With the arrival of Western spirits into Japan following the Iwakura trade mission of 1872, began an obsession with whisky. It started off in the laboratories, where chemist would attempt to imitate the single malts of Scotland, leading to a young chemist named Masataka Taketsuru to be sent to Glasgow University to study chemistry. Following apprenticeships at Hazelburn and Longmorn, as well as a marriage to Scottish native Rita Cowan. A move back to Japan beckoned, where Taketsuru was hired by Shinjoro Torii of Kotobukiya distillery to head up Japan’s first dedicated whisky distillery, Yamazaki. After a decade working together, Taketusur left to found his own distillery, Nikka.
Nikka has two distilleries in Japan: Miyagiko, the first distillery, located in Hunshu, west of Sendai, which was chosen for the quality of water where the Nikkawa and Hirose rivers meet; and Yoichi, on the northern island of Hokkaido, which Taketsuru felt had conditions similar to those found in Scotland. Nikka produce both grain and malt whiskies using both column and pot stills. While most distillation takes place at Miyagiko, Yoichi is a prominent part of the Nikka brand where heated malts are made using their coal-fired pot stills.
Nikka comprises two distilleries: Miyagikyo in the northeast of the main island of Honshu, and Yoichi on the north island of Hokkaido. Both employ pot still and column still distillation, with the latter specifically using the patent Coffey still. Likewise, both distilleries distil malted barley and grain, producing from them a range of whiskies, vodka and gin—the latter flavoured with typical Japanese botanicals such as shiso and yuzu. Drawing on the traditional knowledge of distillation that Taketsuru gathered from his time in Scotland with cutting edge technology, Nikka whiskies offer something novice and connoisseurs alike.
Miyagikyo: The first of Nikka’s two malt distilleries lies in northeast of Honshu, around 45 minutes west of Sendai. The location was originally chosen because of the fresh water available where the Nikkawa and Hirose rivers meet. Here, whisky is made from both grain and malt – the latter usually unpeated, but medium and heavily peated malts are made occasionally. The intention with the Miyagikyo was to produce spirits that exhibited a lightness of touch. While the main stills are of a similar design to those used at Longmorn, there are also Glasgow-designed Coffey stills that produce three different grain spirits: corn, corn/barley mix, and an all malt distillate. These are rich, amazingly balanced, and delicious. Their single malts are relatively peachy, with a distinct oiliness, light raisin and a touch of citrus.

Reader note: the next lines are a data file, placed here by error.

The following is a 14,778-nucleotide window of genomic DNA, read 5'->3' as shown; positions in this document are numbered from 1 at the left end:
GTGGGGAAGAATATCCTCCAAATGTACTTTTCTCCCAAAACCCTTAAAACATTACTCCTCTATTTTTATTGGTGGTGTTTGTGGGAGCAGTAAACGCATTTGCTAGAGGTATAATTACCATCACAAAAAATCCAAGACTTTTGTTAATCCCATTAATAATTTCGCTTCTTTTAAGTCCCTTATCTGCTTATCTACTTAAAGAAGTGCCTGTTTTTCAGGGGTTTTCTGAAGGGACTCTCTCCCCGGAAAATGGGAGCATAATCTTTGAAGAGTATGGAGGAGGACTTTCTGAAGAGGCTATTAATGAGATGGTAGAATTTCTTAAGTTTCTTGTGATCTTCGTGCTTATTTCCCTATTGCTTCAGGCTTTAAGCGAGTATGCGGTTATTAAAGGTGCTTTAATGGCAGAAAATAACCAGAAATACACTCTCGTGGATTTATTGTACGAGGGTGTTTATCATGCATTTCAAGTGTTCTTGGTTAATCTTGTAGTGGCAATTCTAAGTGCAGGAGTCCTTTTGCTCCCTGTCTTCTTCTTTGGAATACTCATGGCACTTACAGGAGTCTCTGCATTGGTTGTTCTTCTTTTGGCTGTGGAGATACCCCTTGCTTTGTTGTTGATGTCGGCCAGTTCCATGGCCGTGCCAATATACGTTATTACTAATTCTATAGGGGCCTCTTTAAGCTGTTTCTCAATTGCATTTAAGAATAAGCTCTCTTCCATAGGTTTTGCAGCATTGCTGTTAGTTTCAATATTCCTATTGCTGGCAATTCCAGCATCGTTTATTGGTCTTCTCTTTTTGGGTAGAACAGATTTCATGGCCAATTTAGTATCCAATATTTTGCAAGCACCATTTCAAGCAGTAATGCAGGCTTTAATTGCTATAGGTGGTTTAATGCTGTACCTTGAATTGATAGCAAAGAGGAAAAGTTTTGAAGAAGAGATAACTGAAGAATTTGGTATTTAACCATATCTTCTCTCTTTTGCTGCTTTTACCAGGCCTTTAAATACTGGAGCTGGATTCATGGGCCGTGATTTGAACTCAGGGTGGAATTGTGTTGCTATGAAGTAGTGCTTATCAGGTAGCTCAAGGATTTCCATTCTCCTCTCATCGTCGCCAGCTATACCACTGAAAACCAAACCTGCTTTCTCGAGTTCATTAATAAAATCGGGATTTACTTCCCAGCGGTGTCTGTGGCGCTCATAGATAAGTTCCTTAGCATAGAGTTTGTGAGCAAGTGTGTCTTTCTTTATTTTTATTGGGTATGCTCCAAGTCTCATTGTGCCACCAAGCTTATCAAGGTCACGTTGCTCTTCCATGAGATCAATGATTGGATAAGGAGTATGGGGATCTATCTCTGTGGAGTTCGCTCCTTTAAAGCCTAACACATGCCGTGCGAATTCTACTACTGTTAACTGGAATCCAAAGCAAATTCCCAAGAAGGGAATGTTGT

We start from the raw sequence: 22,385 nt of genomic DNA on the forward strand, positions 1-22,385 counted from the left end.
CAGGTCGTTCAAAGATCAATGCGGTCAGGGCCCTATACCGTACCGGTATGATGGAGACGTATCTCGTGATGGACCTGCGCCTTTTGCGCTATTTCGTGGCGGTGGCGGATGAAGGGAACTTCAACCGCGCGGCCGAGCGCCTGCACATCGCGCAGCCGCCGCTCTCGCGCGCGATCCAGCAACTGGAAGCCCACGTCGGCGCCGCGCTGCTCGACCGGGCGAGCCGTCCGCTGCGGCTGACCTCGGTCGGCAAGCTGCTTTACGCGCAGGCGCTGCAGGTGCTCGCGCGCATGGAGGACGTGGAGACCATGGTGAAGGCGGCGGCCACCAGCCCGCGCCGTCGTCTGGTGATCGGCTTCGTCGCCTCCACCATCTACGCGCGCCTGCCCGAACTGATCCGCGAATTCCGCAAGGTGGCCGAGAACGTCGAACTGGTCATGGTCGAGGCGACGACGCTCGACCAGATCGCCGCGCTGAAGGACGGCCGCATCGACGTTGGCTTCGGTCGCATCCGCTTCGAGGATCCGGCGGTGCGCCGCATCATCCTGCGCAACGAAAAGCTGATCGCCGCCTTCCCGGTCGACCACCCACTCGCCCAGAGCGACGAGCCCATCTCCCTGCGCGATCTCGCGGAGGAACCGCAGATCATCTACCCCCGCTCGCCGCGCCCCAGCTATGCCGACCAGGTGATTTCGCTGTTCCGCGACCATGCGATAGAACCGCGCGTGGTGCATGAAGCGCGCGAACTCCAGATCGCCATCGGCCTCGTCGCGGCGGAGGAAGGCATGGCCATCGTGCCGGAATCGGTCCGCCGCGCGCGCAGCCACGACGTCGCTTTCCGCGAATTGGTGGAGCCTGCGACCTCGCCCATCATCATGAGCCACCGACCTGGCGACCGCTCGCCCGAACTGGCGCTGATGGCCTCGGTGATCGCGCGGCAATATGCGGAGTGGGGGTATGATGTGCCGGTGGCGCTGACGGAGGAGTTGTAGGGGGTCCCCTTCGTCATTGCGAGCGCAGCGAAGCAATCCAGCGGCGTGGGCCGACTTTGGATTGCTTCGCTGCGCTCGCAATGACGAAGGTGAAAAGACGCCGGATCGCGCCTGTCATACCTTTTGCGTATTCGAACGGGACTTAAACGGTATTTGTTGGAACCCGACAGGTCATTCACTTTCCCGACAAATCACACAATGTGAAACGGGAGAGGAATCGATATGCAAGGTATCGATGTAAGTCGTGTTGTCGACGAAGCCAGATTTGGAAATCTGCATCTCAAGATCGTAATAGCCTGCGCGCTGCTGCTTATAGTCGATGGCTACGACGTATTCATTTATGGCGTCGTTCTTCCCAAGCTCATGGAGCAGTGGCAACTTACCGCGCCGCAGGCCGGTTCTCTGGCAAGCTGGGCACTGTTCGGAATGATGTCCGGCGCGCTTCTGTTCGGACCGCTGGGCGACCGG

Yoichi: Most of Japan’s whisky production is spread out across mainland Honshu, with clear and speedy routes into Tokyo. Yoichi, however, is on the northern island Hokkaido. Why build a distillery this far north? Taketsuru felt is was the perfect confluence of access to high quality ingredients and, even more importantly, a reliable source of high quality water. In 1934 he and Rita headed north to fulfil his dream which, in 1940, turned out as a heavily peated whisky that most would not consider “Japanese.” Yoichi is unusual in that the wash stills are fired by coal, which takes great skill to control the flame to ensure continuity. The whiskies produced here are peated, with a tongue-coating oiliness; starting off sweet in youth, building to leather, linseed oil and smoke. Although by no means a copy, there is a sense of Campbeltown there.
Nikka Blends: Utilising the malt and grain produced between the two sites, Nikka’s blends offer the malt drinker an entry point into the world they rejected. Nikka From The Barrel shows what is possible in blending, with punchy fruit up front that dries into a kind of mossy character on the palate. Nikka Super, on the other hand, is light, clean and citrusy. A new addition to the export portfolio, Nikka Days, takes the style of Super but adds a subtle peat element, thus blending together the two classic Nikka styles.